woman in meeting with her supervisor

According to a study by Modern Survey, trust is the most important factor in employee engagement, which fuels productivity, growth, and longevity. Establishing a culture of trust between caregivers and their supervisors is then fundamental to any home care company’s growth. Caregivers need to know that their supervisors will support them and lead them; however, trust does not simply appear one day—it must be earned over time. These steps are keys to gaining a caregiver’s trust and keeping it:

1. Set goals

Every company has a mission, but chances are that not all of your employees know that mission or what role they play in it. As a supervisor, you should regularly discuss your company mission with your caregivers and set goals that work toward achieving it. After setting goals, you should consistently follow up on your caregivers’ progress. Caregivers will take their goals and their supervisors seriously, when they see that their supervisors are actively invested in helping them succeed.

2. Follow through

Whatever you say you’ll do, do it. If you tell your caregiver that you’ll find someone to cover a shift, do it. If you say you’ll communicate with their client about a schedule change, do it. And if for some reason you can’t do what you said you would, let the caregiver know. It sounds simple, but trust is based on a foundation of consistently fulfilling commitments.

3. Do something extra

Completing reports and helping with scheduling are job requirements. It’s the little extra things outside of your job requirements that really help you earn trust. Birthday cards, employee lunches, messages to see how a caregiver is doing. These small things set a supervisor apart and show that you don’t just care about the work, you also care about the person.

4. Set expectations

Whether you’re just getting started with a new caregiver or you’ve been working with one for years, it’s important to make your expectations clear. How often will the caregiver need to call? What should the caregiver do with questions? What should the caregiver do if there’s a problem? These expectations should be established up front. If your caregiver knows what’s expected, they’ll be more likely to achieve it, and if there’s a problem, the rules won’t come as a surprise.

5. Be direct and timely

If there’s a change in policy, scheduling, training, etc., be quick to let your caregivers know. Explain why the change was made and how it will affect them. Even if the changes are not favorable for the caregiver, she or he will appreciate that the information was passed in a timely and clear way. You’ll come to be a dependable and trustworthy source of information.

Leaders should not underestimate trust’s power in driving a company’s success. Trust improves engagement, performance, and culture. Leaders who make building trust a priority will find that it has ripple effects into all aspects of their organizations’ success.

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  1. Ann King-Musza July 31, 2015 at 9:37 am - Reply

    At Akin Care we consider our mission the heart and soul of our company.

    Whenever we have an in-service our mission is the first thing we review. We know that as owners, we are “back of the house” and our Caregivers are on the “front lines.”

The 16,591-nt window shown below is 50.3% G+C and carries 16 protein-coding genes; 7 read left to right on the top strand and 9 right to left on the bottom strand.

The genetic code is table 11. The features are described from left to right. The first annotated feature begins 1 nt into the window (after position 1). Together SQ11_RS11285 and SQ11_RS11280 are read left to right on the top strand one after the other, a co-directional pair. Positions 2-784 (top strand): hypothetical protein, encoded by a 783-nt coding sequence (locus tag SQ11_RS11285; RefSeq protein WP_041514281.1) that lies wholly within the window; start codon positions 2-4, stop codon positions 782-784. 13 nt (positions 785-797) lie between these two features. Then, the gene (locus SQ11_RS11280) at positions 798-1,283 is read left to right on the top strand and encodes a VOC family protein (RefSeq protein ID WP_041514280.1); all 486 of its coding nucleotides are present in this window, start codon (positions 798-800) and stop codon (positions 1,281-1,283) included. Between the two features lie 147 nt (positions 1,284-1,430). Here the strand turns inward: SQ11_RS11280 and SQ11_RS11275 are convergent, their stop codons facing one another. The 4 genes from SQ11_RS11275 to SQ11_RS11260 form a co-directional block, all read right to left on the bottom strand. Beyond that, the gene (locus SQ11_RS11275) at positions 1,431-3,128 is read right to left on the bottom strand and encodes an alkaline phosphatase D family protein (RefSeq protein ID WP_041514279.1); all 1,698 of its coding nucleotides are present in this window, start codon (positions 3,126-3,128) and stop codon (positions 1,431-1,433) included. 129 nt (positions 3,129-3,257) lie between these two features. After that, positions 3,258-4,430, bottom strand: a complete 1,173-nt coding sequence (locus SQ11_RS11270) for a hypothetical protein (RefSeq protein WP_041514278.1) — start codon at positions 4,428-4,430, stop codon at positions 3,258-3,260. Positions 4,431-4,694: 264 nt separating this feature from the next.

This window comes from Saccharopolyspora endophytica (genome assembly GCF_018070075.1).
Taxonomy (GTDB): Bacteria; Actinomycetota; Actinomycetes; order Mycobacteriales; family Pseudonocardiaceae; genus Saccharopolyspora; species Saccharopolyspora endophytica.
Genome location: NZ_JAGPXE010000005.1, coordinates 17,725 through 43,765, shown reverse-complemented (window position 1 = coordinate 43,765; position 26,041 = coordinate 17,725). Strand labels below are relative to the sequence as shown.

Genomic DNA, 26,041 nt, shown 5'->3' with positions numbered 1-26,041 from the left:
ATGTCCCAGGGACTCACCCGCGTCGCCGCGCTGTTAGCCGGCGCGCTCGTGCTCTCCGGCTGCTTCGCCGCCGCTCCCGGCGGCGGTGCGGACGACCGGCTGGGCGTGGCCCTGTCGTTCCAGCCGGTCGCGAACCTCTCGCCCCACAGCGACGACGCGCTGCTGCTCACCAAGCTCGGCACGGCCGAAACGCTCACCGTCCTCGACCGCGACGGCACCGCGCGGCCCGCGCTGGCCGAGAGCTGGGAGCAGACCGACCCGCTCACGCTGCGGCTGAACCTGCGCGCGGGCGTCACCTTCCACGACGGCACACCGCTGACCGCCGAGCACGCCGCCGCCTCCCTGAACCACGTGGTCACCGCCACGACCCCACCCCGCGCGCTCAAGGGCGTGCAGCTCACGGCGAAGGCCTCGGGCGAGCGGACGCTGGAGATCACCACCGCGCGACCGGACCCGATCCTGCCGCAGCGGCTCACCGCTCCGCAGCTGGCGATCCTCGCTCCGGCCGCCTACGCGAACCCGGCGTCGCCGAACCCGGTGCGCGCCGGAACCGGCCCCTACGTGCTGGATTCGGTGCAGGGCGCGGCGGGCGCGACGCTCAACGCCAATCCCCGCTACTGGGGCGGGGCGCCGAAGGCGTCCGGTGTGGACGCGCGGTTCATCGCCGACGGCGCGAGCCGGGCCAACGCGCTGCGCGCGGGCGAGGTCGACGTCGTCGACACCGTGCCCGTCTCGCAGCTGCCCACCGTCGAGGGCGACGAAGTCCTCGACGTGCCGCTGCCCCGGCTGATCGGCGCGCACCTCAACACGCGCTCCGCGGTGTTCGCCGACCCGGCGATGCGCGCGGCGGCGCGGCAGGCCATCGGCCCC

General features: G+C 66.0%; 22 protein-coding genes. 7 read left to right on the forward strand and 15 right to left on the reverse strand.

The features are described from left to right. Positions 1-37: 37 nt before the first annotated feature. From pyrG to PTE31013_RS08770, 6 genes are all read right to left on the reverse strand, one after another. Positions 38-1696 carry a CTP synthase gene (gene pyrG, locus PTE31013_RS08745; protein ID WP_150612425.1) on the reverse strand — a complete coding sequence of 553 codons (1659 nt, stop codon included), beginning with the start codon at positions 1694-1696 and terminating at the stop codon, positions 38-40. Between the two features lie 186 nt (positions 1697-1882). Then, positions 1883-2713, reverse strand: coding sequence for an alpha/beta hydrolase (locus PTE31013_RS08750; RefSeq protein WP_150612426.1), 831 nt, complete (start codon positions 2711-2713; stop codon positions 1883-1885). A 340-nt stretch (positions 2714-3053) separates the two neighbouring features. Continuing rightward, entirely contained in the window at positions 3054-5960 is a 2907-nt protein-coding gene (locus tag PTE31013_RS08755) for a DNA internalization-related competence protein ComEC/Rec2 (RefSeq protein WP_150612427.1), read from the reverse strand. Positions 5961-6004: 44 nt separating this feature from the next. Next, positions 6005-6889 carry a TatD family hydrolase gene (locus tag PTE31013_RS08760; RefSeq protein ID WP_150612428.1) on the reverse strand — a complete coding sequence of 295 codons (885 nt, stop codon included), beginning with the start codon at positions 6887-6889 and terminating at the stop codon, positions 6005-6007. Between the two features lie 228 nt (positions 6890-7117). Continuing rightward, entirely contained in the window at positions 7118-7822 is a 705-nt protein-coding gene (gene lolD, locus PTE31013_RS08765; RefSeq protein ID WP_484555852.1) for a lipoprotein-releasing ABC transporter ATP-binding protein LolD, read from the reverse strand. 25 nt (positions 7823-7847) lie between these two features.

When a Caregiver consistently performs at a high level of compassionate care I need to thank them, compensate them and make sure they have adequate time off so they can continue to work for the long haul.

    It is my responsibility to make sure our Caregivers have the tools, training and support they need to do their jobs well, then show my appreciation when they do the difficult task of making an elder’s life better.

  2. Veronica Woldt February 16, 2016 at 2:56 pm - Reply

    Trust is directly related to corporate culture. If a company culture dictates fear, there will be no trust. To borrow a tried (and possibly tired) saying, “it’s easier said than done.” I have witnessed several companies, one quite recently, that pounded the “we have an open door policy” into the heads of employees. However, it was far from true. The employees never willingly shared anything and feared their superiors. And yes, they have turnover problems!

    That being said, hurrah to the organizations that provide a true, open and honest corporate culture. They are aware that keeping elder caregiving a secret costs them money in productivity, stress and the related health challenges. A few things to keep in mind for those new to eldercare challenges of employees: Some of these difficulties include employees resisting assistance because they do not want to be the target of future layoffs or not being considered for promotions, believing the government will provide care and waiting for a crisis to occur.

    Once eldercare assistance is available, the employees need to be reminded of it consistently throughout the year through articles written by professionals in the field of gerontology or geriatric care management, as well as in eldercare speaker “lunch and learns.”

    • Home Care Pulse February 16, 2016 at 5:24 pm - Reply

      You make great points Veronica. Building trust is hard, and expecting caregivers to trust management when management doesn’t trust them does not work. Building trust requires time and frequent, truthful communication. Thanks for your insights Veronica!

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